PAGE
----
By Avalok Langer
THE TECHNICAL mastery of the Commonwealth Games opening ceremony left millions awestruck, but the true marvel went unnoticed. At a nearby police station, an Indian Air Force team monitored their screens as an Israeli-made Unmanned Aerial Vehicle (UAV), providing reconnaissance and surveillance coverage for the Games, gave them the best view in the house.
This capability is part of the IAF’s modernisation drive. Air Chief Marshal Pradeep Vasant Naik has said that 80 percent of the force will be modernised by 2014-15. With deals worth $28.5 billion meant to usher in fourth- and fifth-generation fighters set to be signed with the US and Russia by the end of this year, the IAF’s inventory will be sate of the art. The launch of AFNET (Air Force Network) has already propelled the IAF towards Network Centric Warfare (NCW).
Think of a social networking site where status message updates keep you in the loop about where your friends are and what are they doing. Now imagine it as a military networking system. A soldier can update his command about his movements and changing enemy strategy as they watch a digital recreation of the battle theatre. A soldier can facilitate an UAV to carry out a precision strike on a transient enemy target based on electronic signature, without ever leaving his cover.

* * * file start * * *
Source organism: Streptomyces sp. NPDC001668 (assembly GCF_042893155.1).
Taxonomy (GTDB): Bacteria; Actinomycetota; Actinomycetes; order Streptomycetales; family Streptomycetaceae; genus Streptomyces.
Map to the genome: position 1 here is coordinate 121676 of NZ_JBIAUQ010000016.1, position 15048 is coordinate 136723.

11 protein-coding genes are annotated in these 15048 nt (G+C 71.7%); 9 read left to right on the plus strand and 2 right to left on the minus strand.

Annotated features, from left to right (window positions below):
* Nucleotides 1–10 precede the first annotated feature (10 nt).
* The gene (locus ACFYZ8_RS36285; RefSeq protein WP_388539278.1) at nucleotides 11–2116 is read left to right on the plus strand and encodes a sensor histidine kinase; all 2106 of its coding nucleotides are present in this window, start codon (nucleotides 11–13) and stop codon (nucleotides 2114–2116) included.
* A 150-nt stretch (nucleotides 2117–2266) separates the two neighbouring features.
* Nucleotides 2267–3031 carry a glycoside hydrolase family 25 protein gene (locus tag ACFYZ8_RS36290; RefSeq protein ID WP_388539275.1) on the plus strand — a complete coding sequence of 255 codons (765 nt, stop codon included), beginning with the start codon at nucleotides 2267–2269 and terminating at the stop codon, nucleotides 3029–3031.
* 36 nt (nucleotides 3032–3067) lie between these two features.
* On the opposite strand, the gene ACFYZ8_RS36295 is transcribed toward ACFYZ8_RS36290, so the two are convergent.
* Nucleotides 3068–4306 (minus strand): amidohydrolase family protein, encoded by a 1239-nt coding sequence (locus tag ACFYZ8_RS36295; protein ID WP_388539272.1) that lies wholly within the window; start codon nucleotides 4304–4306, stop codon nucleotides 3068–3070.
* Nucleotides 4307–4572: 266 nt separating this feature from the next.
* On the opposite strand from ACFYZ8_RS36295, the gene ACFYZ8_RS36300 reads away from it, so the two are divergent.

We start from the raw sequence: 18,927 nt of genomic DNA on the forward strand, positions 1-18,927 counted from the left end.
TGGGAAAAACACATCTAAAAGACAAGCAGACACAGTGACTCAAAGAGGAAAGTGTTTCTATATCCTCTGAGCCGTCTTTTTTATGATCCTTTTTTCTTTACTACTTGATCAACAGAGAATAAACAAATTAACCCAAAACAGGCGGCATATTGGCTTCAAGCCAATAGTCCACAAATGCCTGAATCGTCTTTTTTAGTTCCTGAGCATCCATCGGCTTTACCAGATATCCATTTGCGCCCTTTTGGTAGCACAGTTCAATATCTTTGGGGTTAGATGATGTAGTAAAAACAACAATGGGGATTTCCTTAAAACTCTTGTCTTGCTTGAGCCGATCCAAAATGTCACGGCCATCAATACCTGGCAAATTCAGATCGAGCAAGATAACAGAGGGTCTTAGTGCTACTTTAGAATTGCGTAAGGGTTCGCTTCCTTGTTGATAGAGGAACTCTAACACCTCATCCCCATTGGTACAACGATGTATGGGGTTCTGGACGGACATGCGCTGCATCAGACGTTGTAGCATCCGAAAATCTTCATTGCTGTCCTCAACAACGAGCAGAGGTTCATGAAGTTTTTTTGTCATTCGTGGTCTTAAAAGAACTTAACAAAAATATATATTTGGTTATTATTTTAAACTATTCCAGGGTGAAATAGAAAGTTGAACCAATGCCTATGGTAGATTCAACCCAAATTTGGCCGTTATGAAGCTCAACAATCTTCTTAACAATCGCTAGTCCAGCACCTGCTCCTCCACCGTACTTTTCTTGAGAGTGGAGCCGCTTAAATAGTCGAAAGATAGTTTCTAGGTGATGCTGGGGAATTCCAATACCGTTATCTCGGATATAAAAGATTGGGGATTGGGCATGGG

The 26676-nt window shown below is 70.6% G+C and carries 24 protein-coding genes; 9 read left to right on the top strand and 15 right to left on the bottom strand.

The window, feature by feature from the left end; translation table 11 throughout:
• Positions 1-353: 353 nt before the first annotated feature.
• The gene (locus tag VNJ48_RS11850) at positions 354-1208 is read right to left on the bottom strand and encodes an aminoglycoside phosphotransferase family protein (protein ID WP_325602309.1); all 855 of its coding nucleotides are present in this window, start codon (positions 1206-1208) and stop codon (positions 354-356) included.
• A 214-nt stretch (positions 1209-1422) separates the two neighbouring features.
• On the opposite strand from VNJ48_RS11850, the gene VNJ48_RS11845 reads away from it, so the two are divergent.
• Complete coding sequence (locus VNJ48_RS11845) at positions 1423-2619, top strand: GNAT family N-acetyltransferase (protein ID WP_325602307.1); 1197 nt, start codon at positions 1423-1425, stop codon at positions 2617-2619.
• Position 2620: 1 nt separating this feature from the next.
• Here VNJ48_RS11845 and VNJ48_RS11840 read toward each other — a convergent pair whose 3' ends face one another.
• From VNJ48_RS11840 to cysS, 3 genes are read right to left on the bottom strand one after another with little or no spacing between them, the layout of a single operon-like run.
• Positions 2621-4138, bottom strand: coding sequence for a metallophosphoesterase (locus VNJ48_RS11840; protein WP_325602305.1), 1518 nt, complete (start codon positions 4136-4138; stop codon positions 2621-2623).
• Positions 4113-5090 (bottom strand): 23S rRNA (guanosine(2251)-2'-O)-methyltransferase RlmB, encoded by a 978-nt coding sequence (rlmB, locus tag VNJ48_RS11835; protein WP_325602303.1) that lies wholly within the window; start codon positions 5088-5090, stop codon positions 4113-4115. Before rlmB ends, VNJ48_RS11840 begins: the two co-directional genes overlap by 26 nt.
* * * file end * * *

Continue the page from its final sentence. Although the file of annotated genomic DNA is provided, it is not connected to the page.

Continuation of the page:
This cycle can be enabled and facilitated by any sensor, attack platform (e.g. tank, ship, fighter jet) or operation control room linked to the military network, regardless of service or agency. In this age of technology, inter-service information networking and cohesiveness have enabled an asymmetric military advantage.
Had India developed AFNET earlier, UAVs would have beamed real-time images of Pakistan’s mobilisation, before they entered Indian territory, and could have possibly averted the 1999 Kargil war.
According to Commodore (retd) Rajeev Sawhney, the navy is developing a Combat Management System (CMS). “The CMS presents a real-time comprehensive battle space picture. It facilitates threat evaluation of targets, tactical navigation, aircraft control, and command and control of warfare in all three dimensions: surface, sub-surface and air,” he says.
Not to be left out, the army is working on the Future Infantry Soldier as a System. “It seeks to transform soldiers into networked, mobile warriors with a high degree of situational awareness,” says Brig (retd) Gurmeet Kanwal, director, Centre for Land Warfare Studies.
With the three services working separately, India has possibly adopted the wrong approach. Procurement and technology can wait; the first step towards NCW is a Joint Command Structure. The other stumbling block is the cost factor. India’s defence budget for 2010-11 was Rs. 1,47,344 crore, which does not take into account infrastructure funding for NCW.
Critics also feel that a defence structure heavily dependent on technology is greatly susceptible to cyber sabotage, especially when India lacks an indigenous hardware industry. With China planning to achieve NCW capabilities by 2017, time is of the essence. In an age of realistic deterrence, India can’t afford to fall short because of lack of cohesiveness among the defence services.